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Adolescent Idiopathic Scoliosis. Correction of Vertebral Rotation with Use of Wisconsin Segmental Spinal Instrumentation*
J. G. JARVIS, M.D., F.R.C.S.(C)†; R. N. GREENE, M.D.†OTTAWA, ONTARIO, CANADA
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Investigation performed at the University of Ottawa, Children's Hospital of Eastern Ontario, Ottawa
J Bone Joint Surg Am, 1996 Nov 01;78(11):1707-12
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Abstract

We retrospectively reviewed the results of use of Wisconsin segmental spinal instrumentation in twenty-four patients who had adolescent idiopathic scoliosis. Our purpose was to determine whether there had been any correction of the rotational component. The mean age at the time of the operation was thirteen years and eight months (range, eleven to seventeen years). Computerized tomography was used to measure the degree of vertebral rotation relative to the midline of the body and relative to the mid-sagittal plane in thirty curves that had been treated with instrumentation and in fifteen that had not. According to the criteria of King et al., five patients had a type-I curve; fourteen, a type-II curve; four, a type-III curve; and one, a type-V curve.The mean correction in the coronal plane was 23 degrees (43 per cent; range, 20 to 69 per cent) for the curves that had been treated with instrumentation and 15 degrees (35 per cent; range, 11 to 77 per cent) for those that had not. The mean derotation of the apical vertebra, in relation to the midline of the body, in twenty-two curves that had been treated with instrumentation and that had had a mean initial rotation of 26 degrees (range, 8 to 53 degrees) was 6 degrees (range, 1 to 29 degrees). For seven curves, with a mean initial rotation of 25 degrees (range, 21 to 35 degrees), rotation increased a mean of 3 degrees (range, 1 to 7 degrees) after instrumentation. The rotation of the apical vertebra did not change in one curve treated with instrumentation. Derotation was seen in twelve of the fifteen curves that had not been treated with instrumentation.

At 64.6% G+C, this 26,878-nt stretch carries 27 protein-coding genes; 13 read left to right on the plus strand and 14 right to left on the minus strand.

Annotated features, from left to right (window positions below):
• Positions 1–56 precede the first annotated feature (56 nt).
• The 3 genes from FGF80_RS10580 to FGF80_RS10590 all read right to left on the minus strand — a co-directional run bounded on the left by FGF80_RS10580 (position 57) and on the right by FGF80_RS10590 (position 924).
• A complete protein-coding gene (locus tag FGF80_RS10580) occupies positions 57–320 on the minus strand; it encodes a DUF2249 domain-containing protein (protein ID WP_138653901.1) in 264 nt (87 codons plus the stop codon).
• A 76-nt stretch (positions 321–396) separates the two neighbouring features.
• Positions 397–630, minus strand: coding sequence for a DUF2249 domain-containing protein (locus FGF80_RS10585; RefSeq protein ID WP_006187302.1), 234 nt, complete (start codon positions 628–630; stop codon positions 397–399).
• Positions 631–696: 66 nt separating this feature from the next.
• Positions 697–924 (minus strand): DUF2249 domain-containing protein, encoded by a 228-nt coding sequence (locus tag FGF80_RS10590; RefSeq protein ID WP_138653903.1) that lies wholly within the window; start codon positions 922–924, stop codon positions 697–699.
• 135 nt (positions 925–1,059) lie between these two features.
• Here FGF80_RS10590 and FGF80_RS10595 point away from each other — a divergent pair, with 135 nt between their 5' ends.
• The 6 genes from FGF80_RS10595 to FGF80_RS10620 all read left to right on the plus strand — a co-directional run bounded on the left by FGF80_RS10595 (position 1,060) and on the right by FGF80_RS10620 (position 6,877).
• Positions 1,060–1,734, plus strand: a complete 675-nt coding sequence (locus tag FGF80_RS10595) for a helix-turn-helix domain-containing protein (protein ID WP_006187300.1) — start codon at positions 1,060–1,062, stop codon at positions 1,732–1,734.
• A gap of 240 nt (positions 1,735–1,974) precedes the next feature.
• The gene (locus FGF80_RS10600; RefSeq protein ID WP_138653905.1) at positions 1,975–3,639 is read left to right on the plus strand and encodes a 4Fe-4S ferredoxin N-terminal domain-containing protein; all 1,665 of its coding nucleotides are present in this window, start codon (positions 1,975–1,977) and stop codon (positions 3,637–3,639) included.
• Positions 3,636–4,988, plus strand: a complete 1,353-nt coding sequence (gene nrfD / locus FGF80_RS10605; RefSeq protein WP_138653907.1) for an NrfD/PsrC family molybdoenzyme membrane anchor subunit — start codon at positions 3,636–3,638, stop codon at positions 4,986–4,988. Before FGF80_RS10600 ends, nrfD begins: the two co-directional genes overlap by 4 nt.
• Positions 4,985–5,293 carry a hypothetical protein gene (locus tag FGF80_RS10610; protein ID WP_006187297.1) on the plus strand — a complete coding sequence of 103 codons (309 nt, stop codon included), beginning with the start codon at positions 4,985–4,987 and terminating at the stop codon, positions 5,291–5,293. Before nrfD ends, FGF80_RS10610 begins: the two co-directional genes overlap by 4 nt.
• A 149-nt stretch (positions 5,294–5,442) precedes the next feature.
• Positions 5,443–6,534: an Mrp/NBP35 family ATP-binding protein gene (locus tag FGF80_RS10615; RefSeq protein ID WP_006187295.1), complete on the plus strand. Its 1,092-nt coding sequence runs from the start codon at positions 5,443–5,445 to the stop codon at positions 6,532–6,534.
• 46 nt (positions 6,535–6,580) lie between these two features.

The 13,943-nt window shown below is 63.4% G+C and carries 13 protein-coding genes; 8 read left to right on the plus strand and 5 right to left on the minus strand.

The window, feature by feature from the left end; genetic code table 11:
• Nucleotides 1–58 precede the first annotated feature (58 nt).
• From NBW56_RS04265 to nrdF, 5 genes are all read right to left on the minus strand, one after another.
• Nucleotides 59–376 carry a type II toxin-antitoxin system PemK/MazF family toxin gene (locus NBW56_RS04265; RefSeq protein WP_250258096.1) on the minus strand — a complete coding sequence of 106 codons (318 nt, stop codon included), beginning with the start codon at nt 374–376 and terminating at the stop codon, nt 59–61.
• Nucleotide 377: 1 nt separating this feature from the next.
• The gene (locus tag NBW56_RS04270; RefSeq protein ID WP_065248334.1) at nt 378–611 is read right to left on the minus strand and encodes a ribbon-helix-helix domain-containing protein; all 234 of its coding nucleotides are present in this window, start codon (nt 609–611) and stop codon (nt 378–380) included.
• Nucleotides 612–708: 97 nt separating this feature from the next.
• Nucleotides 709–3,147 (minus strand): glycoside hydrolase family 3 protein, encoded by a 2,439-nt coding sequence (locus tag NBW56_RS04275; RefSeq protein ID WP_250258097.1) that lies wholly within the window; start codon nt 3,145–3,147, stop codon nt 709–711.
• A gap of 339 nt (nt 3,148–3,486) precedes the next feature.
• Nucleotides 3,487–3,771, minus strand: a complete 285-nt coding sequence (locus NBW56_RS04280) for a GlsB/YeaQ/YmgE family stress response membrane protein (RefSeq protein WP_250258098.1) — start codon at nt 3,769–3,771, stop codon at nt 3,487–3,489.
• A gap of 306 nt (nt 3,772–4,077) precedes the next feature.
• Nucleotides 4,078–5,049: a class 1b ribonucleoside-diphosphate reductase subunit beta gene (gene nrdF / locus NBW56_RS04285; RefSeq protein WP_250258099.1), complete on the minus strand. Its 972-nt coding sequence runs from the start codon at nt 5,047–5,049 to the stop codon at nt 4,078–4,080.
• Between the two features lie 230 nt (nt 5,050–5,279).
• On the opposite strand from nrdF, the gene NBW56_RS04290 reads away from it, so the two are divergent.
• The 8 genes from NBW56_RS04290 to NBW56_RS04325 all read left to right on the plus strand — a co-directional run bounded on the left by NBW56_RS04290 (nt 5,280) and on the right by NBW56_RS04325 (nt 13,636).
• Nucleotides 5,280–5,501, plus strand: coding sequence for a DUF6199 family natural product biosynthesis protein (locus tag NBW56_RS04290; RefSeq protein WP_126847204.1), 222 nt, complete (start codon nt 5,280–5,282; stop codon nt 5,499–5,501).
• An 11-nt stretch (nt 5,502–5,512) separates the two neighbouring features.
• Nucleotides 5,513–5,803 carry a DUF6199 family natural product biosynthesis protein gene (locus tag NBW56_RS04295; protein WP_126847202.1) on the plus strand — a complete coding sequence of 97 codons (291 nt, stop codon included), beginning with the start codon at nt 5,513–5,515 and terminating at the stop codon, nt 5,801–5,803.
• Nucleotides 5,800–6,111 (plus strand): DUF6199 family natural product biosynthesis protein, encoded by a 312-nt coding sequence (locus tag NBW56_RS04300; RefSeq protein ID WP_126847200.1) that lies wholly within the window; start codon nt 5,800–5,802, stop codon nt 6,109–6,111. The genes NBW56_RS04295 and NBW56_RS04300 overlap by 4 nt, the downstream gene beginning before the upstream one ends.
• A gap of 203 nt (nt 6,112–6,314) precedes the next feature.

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    These activities have been planned and implemented in accordance with the Essential Areas and policies of the Accreditation Council for Continuing Medical Education (ACCME) through the joint sponsorship of the American Academy of Orthopaedic Surgeons and The Journal of Bone and Joint Surgery, Inc. The American Academy of Orthopaedic Surgeons is accredited by the ACCME to provide continuing medical education for physicians.
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